Feet. This is the first memory I have of little Sarah (Genin) Leaf. She was a quiet, dedicated, hard-working child, but oh-my-gosh THOSE FEET! When she was 6 years old, I noticed what talent she had and knew I had to give her a really good experience so that she would want to dance as long as she could. She was flexible and ballet just came naturally to her. I remember the day that she called me and told me she was no longer going to be able to continue her professional career because of several, severe injuries. I cried. I cried UGLY tears. This was a child with a dream. This was a child with a major talent in an art form that is VERY picky. By the end of the conversation, she calmed me down, assured me that she was fine and that she had a plan.
SD: How do you incorporate dance into your adult life?
SL: Although I’m no longer able to actively participate in dance due to injuries and a busy schedule, the lessons I learned through dancing are still incorporated on a daily basis in my adult life.
SD: What is a life lesson that you learned in dance that is applicable to your adult life?
SL: It’s hard to pick just one, but one of the main lessons dance taught me is discipline to work towards my goals.
SD: What does your exercise/stretching regimen look like today?
SL: One of the reasons I really enjoyed dance was because it was great exercise, but it was fun and didn’t feel too much like work. I try to find that same sort of enjoyment in my current exercise routines. I get bored with doing the same thing regularly, so I try to switch it up often. I’m open to trying almost any fitness routine at least once. I typically rotate between yoga and pilates, but also have a gym membership where I use many of the basic machines and light weights. While these are great during the winter months, I much prefer outdoor adventures. It’s sometimes hard to find scenic places locally, but I love a good road trip to hike, kayak, or bike.
SD: What is your favorite memory from your dance days?
SL: Oh wow, this is a tough one! Too many to count, but one of my personal favorite memories would be dancing Clara in the Nutcracker.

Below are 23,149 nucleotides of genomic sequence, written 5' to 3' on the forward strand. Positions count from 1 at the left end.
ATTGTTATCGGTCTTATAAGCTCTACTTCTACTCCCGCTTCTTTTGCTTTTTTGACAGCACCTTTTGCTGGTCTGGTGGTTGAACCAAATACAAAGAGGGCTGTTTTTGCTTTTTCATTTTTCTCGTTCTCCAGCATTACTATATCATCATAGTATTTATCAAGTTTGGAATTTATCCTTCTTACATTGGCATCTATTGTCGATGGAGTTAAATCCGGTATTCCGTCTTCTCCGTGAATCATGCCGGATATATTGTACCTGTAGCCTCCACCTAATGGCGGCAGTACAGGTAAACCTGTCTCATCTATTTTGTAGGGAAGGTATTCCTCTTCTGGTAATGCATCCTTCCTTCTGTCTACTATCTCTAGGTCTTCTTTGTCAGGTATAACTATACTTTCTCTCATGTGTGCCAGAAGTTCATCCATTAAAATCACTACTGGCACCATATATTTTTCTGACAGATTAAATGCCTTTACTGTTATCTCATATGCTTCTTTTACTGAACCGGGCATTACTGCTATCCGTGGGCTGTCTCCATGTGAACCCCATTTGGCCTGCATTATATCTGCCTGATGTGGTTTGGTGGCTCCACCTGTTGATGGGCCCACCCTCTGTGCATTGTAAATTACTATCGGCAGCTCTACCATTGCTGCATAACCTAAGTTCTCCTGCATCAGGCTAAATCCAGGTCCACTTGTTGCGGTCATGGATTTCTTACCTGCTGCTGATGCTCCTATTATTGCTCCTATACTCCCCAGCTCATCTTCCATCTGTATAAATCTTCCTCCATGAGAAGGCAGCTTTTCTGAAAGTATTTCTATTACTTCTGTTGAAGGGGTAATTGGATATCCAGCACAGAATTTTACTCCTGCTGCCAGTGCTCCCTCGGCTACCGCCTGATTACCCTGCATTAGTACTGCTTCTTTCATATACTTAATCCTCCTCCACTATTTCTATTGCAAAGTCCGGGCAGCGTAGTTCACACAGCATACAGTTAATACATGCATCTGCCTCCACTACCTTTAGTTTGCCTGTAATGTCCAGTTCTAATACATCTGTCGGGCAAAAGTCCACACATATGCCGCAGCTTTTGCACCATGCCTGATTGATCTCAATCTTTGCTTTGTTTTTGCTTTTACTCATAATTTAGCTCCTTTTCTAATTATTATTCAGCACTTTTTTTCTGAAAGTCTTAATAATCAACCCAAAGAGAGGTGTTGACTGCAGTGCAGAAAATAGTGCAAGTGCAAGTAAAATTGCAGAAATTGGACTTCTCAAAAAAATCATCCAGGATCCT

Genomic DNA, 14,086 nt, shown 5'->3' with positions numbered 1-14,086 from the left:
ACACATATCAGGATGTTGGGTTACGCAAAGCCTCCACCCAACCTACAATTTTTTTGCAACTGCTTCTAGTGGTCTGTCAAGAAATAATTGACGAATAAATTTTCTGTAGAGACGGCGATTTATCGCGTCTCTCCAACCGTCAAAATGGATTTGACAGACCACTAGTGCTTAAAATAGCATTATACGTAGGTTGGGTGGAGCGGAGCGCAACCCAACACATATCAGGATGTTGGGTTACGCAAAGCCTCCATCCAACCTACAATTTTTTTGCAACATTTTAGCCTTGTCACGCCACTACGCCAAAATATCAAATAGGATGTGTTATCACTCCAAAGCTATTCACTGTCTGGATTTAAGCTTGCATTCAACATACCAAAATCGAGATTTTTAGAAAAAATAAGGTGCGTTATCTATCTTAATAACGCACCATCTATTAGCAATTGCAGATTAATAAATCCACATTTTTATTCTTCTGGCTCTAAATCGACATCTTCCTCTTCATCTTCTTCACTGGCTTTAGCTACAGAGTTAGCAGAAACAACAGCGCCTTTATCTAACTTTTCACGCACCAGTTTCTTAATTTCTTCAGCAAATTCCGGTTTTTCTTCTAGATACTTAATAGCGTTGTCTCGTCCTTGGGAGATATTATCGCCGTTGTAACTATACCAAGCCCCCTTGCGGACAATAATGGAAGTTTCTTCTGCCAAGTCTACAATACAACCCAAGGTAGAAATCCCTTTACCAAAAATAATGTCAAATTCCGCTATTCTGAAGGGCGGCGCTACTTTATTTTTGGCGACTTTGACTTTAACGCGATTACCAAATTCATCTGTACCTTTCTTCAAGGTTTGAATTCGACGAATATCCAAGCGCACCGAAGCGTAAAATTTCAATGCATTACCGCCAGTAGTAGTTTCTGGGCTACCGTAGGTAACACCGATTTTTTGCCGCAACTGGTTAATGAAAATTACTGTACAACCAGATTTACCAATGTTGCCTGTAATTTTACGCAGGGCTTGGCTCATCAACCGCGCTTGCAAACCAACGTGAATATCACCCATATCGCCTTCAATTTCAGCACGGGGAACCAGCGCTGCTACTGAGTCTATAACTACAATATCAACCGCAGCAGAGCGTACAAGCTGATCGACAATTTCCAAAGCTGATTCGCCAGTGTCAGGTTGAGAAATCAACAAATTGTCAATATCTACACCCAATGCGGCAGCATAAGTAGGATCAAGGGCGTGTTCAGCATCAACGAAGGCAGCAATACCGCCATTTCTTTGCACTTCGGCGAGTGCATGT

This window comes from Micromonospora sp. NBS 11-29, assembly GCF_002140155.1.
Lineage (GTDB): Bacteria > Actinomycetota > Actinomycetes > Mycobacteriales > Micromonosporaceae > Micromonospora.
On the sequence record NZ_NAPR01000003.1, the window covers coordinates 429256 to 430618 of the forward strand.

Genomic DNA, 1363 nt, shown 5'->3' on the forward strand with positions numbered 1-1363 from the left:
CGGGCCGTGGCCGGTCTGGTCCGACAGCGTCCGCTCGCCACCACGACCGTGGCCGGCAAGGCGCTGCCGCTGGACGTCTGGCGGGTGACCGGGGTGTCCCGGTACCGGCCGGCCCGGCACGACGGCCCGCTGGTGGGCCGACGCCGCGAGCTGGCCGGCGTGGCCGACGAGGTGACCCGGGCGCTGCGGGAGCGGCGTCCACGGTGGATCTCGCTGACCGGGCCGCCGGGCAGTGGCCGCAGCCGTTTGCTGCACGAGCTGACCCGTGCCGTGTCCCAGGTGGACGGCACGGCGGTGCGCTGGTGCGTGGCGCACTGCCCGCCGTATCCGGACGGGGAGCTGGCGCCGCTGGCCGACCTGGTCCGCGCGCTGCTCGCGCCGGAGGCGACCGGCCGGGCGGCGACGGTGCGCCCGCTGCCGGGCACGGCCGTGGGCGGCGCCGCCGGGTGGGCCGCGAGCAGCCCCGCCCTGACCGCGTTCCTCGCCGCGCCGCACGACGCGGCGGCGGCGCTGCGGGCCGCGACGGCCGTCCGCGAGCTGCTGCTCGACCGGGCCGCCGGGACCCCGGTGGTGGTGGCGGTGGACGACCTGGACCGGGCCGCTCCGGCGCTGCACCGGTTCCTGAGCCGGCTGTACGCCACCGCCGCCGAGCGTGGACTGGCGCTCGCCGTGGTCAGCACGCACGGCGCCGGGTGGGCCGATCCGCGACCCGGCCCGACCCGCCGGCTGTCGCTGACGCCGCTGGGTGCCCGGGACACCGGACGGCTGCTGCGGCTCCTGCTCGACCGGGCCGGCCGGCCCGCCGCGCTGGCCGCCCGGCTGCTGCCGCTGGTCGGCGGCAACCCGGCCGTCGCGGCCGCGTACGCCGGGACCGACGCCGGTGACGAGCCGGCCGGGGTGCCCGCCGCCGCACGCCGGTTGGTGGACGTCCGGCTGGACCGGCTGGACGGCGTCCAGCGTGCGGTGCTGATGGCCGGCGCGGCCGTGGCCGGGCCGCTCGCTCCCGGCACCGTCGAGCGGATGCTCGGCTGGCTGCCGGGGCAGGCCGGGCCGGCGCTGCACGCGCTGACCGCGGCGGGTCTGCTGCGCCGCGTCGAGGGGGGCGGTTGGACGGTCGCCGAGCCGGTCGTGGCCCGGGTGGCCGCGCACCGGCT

SD: What made your family choose Springfield Dance for you?
SL: This is a terrible answer… but I’m fairly certain it had to do with location! 🙂
SD: If there was one thing you would change about your dance experience, what would that be?
SL: Looking back, I wish I wouldn’t have taken things so seriously. At times I put a lot of pressure on myself to do my best, but it made me miss out on having fun! Also, I so badly wish I would have had the opportunity to dance Sugar Plum!
SD: How did dance shape you as a person?
SL: With complete confidence, I can say that I would not be where I am today without dance. I started dancing when I was just 3 years old, but quickly fell in love with the art. I was a very shy child, and was uncomfortable in many social settings, but dance gave me an outlet to express myself in a positive manner. It taught me discipline, which helped me to excel in my academic and professional work. By performing group pieces, I learned to work together as a team.
SD: What is one piece of advice that you wish you could go back and give to your younger self?
SL: Everything happens for a reason!
SD: Do you think dance is important for children; if so, why?
SL: Yes. Dance provides an outlet for self-expression and energy-release. It teaches the necessary skills to develop a disciplined, cultured, and athletic individual, all while being disguised as a fun activity.
Yes, Sara, everything does happen for a reason, and I am so very proud of the woman you have become.